/2020 NBA Draft Big Board: Who Is LaMelo Balls Biggest Threat for No. 1?

2020 NBA Draft Big Board: Who Is LaMelo Balls Biggest Threat for No. 1?

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30. Aleksej Pokusevski (Olympiacos B, C, 2001)

Over the summer, Pokusevski earned a spot on 2020 watch lists by averaging 1.5 threes, 3.7 assists and 4.0 blocks per game at the U18 European Championships. Most of his minutes this year have come in Greece’s second division (HEBA A2), and his body looks nowhere near ready for NBA play. But at 7’0″, he could possess one of the draft’s most rare packages of shooting, passing and defensive potential.

                                

29. Robert Woodard II (Mississippi State, SF/PF, Sophomore)

Averaging at least one three-pointer, steal and block per game, Woodard has emerged as an interesting draft prospect. His explosive, 6’7″ body bodes well for his defensive success in the NBA. He isn’t a creative scorer or passer, however, so scouts must decide how legitimate his 51.4 percent three-ball is, since he only takes 2.3 per game and shoots 61.9 percent from the free-throw line.

                 

28. Paul Reed (DePaul, C, Junior)

Nerlens Noel was the last player to average at least 3.0 blocks and 1.5 steals per game. Reed’s defensive playmaking (3.1 blocks, 2.0 steals per game) has been a notable development, particularly since the 6’9″ big man is also averaging a double-double (15.5 points, 11.4 rebounds per game). He’s become worth thinking about as a first-round pick, though he’d make it easier by making more jump shots during conference play.

                    

27. Jeremiah Robinson-Earl (Villanova, PF, Freshman)

Robinson-Earl continues to slide down our board, as his athletic limitations have held him back and his jumper stopped falling. He’s still a skilled big worth tracking for his post footwork, hands around the basket, mid-range touch, rebounding instincts (9.7 per game) and intangibles.

           

26. Isaiah Stewart (Washington, C, Freshman)

Stewart’s appeal isn’t upside—it’s a high floor that seemingly guarantees a team will get a strong low-post scorer, forceful offensive rebounder and tough competitor. He hasn’t made a three-pointer yet, and he’s totaled just 11 assists in 524 minutes, so drafting Stewart means accepting a specialty role player who lives in the paint.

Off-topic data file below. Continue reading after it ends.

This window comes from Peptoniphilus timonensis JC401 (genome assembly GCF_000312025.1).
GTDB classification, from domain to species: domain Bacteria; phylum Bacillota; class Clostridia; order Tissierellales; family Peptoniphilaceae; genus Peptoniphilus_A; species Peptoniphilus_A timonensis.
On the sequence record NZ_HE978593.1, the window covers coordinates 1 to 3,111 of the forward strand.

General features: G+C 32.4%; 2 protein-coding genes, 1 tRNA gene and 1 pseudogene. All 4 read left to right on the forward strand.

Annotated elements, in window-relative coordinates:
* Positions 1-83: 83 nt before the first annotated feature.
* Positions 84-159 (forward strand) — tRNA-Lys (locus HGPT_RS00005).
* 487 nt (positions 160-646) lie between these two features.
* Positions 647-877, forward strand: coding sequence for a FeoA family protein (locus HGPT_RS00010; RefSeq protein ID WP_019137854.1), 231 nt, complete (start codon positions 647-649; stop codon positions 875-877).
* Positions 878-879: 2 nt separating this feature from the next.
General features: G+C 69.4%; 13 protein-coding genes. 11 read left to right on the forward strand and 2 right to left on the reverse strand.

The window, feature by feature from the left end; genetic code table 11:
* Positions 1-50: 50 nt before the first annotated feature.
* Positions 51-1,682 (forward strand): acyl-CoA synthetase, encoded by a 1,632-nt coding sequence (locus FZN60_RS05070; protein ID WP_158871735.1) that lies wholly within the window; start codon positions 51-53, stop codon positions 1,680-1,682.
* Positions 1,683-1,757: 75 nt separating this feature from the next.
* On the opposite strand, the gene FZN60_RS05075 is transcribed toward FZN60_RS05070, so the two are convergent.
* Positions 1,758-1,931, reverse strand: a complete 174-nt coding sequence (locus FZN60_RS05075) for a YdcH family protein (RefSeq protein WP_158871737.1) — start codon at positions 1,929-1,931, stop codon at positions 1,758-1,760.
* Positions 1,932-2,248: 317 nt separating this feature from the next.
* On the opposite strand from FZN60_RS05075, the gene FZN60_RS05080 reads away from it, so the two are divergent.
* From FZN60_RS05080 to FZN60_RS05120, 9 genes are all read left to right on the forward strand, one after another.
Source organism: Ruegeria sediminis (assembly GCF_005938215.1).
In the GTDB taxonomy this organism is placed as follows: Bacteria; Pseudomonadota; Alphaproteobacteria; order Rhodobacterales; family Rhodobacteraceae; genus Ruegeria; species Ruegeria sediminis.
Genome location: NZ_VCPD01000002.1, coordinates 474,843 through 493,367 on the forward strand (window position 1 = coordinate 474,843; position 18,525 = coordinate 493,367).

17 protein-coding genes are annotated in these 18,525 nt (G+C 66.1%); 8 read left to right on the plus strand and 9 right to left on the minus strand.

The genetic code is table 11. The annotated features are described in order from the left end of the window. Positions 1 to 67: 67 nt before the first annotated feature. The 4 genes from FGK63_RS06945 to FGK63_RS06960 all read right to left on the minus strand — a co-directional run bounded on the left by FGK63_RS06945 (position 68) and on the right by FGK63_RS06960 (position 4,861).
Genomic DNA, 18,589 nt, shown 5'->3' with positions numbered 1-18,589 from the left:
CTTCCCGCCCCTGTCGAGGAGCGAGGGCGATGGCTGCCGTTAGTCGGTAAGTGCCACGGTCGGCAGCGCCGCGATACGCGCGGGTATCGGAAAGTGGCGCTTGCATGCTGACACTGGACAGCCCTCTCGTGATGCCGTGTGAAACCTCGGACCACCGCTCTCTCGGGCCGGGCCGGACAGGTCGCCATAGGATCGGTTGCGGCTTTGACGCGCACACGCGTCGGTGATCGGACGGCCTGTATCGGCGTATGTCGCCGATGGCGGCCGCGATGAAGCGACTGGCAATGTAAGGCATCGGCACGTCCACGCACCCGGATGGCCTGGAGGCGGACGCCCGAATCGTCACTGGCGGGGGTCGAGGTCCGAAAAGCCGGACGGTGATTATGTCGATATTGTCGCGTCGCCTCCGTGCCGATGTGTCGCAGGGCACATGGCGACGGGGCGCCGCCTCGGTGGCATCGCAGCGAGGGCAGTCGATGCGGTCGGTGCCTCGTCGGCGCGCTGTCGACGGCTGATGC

25. Killian Tillie (Gonzaga, C, Senior)

Tillie’s injury history is a concern, as is his general lack of burst. But in 97 career games at Gonzaga, he’s a 44.5 percent three-point shooter. This season, he ranks in the 90th percentile on post-ups and 88th percentile on rolls to the basket, and his defensive mobility/range has looked encouraging.

        

24. Kira Lewis Jr. (Alabama, PG, Sophomore)

An 18-year-old sophomore, Lewis is still ahead of the curve despite some on-and-off performances as a second-year player. His quickness to break down defenses pops first. Lacking explosiveness around the rim, he’ll need his jumper and pull-up game to improve, but he’s flashed enough promise with his spot-up shooting, driving footwork/speed and playmaking potential.

         

23. Precious Achiuwa (Memphis, PF, Freshman)

Over Memphis’ last six games, Achiuwa is averaging 19.3 points and 11.2 boards on 66.7 percent shooting. But he’s also 5-of-8 from three. His size (6’9″, 225 lbs), strength and foot speed for defensive versatility may be the bigger draw. Offensively, he lacks polish in terms of shot-creation/execution and decision-making. At least, however, Achiuwa should have success with cutting and finishing, crashing the glass and guarding multiple positions.

        

22. Vernon Carey Jr. (Duke, C, Freshman)

Interior defenses haven’t had any answer for Carey, who ranks in the 88th percentile on post-ups and 91st percentile on rolls and has shot 73.3 percent at the basket. A limited shooter (4-of-15 jump shots), passer (16 total assists) and switch defender, he won’t be worth reaching for. But Carey figures to be strong and skilled enough to carve out a niche as an inside scorer.

           

21. Jaden McDaniels (Washington, SF/PF, Freshman)

For a 6’9″ forward, McDaniels has scoring versatility—fueled by flashes of wing-like shot-creation and shooting—that hints at mismatch potential. He’s too far away from it, however, converting just 42.1 percent of his shots while racking up 58 turnovers and 38 assists. McDaniels checks in as one of our five boom-or-bust 2020 draft prospects.